Reducing Cognitive Load
As you may have noticed while reading this article, there’s a big learning curve associated with securing decentralized workloads across cloud native and on-premise IT environments in a service-based architecture. Operators need to consider workload topologies and systems. More importantly, they need to understand how each system interacts with each other across clouds, data centers, and even continents. Organizations need to prepare for decentralized applications, services, and tools all running in distributed platforms on multiple cloud- and hybrid environments. They need new infrastructure layers to simplify operations, increase automation, and reduce cognitive load day-to-day. This makes it possible to decrease time to resolution and speed up the deployment process while minimizing security risk.
The new infrastructure layer should enable applications and service delivery to be seamless across the enterprise service-based architecture. It must be granular and close to the applications, APIs, services, and databases that run your enterprise; not only a perimeter “front door.” It should be able to bridge networks regardless of cloud, implementation, or topology. The new infrastructure layer should normalize and capture telemetry, audits, logs, and statistics regardless of cloud or platform. It should allow for command and control, especially in terms of security Auth N / Auth Z across cloud native, on-premise, and even SaaS solutions being used by your enterprise. Most importantly, this new layer should help you make sense of the policies implemented, and assist in analysis of IT Operations data captured, across your decentralized IT infrastructure.
Bringing all of the relevant information together into a world-class “overwatch” system makes it easier to spot anomalies and identify the best corrective actions. Surfacing this information into comprehensive visualizations and allowing operators to interact with the underlying components will not only reduce cognitive load, but increase confidence in your IT organization’s ability to meet business needs. This can be accomplished through the use of a managed mesh networking infrastructure, and organized, for example, as a common operational picture that includes security telemetry, audits, and click-stream information.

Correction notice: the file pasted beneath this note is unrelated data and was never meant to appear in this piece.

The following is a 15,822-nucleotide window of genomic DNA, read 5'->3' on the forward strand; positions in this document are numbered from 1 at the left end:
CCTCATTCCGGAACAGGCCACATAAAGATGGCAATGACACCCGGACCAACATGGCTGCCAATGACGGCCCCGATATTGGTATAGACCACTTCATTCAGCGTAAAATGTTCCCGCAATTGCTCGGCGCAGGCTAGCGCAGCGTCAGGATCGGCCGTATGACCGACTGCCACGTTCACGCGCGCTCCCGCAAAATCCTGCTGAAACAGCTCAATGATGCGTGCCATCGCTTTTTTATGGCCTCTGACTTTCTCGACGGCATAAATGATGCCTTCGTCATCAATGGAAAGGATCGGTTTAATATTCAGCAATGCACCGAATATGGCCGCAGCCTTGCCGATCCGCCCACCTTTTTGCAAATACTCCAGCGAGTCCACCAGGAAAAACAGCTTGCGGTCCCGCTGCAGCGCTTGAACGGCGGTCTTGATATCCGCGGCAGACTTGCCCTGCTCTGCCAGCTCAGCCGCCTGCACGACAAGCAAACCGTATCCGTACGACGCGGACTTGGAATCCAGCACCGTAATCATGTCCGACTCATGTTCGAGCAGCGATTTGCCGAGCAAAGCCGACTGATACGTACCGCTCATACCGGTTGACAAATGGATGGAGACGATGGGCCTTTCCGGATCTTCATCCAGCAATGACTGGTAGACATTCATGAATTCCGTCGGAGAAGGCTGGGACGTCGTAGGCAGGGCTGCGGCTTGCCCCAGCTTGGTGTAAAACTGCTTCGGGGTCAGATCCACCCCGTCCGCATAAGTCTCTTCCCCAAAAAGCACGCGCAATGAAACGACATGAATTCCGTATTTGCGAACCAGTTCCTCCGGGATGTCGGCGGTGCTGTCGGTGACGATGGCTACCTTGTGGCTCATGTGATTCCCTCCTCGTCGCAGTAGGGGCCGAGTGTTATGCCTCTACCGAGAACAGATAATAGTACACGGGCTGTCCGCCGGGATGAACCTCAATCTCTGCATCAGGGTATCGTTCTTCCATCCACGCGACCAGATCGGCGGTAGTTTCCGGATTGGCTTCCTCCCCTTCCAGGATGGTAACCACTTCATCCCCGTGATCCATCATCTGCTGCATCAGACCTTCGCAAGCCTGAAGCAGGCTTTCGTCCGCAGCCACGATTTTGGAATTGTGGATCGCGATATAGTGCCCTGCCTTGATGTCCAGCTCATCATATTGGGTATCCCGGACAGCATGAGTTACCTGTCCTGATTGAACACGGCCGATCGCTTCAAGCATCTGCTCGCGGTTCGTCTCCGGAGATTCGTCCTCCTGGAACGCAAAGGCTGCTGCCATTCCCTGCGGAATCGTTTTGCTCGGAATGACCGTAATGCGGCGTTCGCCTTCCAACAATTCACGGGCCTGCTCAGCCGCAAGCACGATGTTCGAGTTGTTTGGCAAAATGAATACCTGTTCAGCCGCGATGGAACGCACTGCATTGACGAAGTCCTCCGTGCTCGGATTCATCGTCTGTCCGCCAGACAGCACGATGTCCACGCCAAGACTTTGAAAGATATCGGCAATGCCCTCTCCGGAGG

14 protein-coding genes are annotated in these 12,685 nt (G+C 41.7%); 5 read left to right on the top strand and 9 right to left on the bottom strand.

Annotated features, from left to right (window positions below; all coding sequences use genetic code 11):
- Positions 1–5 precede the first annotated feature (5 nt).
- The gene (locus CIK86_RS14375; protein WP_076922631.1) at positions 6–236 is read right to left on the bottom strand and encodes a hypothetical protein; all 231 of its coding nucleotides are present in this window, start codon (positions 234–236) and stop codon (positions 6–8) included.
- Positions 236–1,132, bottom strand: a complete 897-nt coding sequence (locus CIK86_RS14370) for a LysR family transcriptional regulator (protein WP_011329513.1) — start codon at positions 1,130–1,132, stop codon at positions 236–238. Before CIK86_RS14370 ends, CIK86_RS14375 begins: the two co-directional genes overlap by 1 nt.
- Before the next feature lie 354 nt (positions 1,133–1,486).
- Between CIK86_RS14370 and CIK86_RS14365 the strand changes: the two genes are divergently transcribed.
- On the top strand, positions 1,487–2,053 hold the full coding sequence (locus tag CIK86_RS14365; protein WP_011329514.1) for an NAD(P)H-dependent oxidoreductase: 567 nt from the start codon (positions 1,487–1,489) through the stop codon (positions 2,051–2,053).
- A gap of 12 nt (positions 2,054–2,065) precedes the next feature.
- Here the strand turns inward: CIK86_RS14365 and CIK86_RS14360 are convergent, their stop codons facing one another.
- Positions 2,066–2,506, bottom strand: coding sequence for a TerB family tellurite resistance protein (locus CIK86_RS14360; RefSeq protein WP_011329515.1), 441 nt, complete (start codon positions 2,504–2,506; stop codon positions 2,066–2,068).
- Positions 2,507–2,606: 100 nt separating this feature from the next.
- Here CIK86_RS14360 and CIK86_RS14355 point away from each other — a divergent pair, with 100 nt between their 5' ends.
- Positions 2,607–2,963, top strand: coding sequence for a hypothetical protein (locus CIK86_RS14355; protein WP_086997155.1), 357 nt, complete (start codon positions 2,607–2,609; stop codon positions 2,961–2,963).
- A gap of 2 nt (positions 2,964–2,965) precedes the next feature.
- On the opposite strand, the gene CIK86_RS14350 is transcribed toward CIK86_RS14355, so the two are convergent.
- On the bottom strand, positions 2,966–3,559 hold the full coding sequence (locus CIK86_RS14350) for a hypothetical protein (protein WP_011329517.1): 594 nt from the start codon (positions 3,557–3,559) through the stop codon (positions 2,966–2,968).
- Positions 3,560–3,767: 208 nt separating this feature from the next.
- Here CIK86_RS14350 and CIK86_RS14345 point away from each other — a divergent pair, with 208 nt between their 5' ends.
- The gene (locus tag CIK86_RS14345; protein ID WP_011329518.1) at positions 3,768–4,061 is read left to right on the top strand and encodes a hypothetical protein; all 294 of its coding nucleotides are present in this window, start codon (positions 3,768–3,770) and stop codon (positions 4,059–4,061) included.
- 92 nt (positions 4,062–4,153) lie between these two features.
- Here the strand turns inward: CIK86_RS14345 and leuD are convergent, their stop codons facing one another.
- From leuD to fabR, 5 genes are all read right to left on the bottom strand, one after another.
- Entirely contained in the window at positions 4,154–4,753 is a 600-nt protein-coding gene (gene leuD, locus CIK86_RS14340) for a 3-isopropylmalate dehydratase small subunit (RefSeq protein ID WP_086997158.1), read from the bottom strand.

This type of system eliminates a number of security issues in a service-based architecture. Two issues are particularly relevant to this article. One is human limitation. If humans need to check dozens of dashboards and back-end data sets in order to get information about a potential security incident or to monitor the system for vulnerabilities, they will surely miss something. The second risk comes from the misalignment of signal data gleaned from sys logs and developer-driven instrumentation. Both automated systems and humans may miscorrelate a signal as it moves between environments, erroneously thinking there is a vulnerability when there isn’t, or missing a critical vulnerability when there is.
Security is about protecting the entire IT portfolio. Organizations shouldn’t think of security for cloud native apps and platforms, SaaS services, and existing systems as separate concerns. A security breach is a security breach, and customers ultimately won’t care whether or not it happened in a cloud native app or in an existing one. Successfully managing security for the entire IT portfolio requires starting with a realistic assessment of the organization’s maturity level, skill sets, and the application’s relationship to other parts of the infrastructure. Organizations should focus on automating as much as possible and collecting data from sources, networks, and environments together into a new set of IT information that can be used to gauge true security enterprise awareness. Doing so will greatly enhance the organization’s overall security posture.
Feature image via Pixabay.